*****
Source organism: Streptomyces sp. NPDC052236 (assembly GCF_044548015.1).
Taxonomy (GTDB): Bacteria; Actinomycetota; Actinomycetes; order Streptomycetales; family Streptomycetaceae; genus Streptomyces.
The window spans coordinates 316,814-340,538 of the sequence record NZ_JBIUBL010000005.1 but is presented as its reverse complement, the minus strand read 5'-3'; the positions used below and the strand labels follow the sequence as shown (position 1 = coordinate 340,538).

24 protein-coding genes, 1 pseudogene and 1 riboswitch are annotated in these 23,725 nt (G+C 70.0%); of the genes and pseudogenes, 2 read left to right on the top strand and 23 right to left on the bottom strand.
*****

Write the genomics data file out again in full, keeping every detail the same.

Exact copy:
Source organism: Streptomyces sp. NPDC052236 (assembly GCF_044548015.1).
Taxonomy (GTDB): Bacteria; Actinomycetota; Actinomycetes; order Streptomycetales; family Streptomycetaceae; genus Streptomyces.
The window spans coordinates 316,814-340,538 of the sequence record NZ_JBIUBL010000005.1 but is presented as its reverse complement, the minus strand read 5'-3'; the positions used below and the strand labels follow the sequence as shown (position 1 = coordinate 340,538).

24 protein-coding genes, 1 pseudogene and 1 riboswitch are annotated in these 23,725 nt (G+C 70.0%); of the genes and pseudogenes, 2 read left to right on the top strand and 23 right to left on the bottom strand.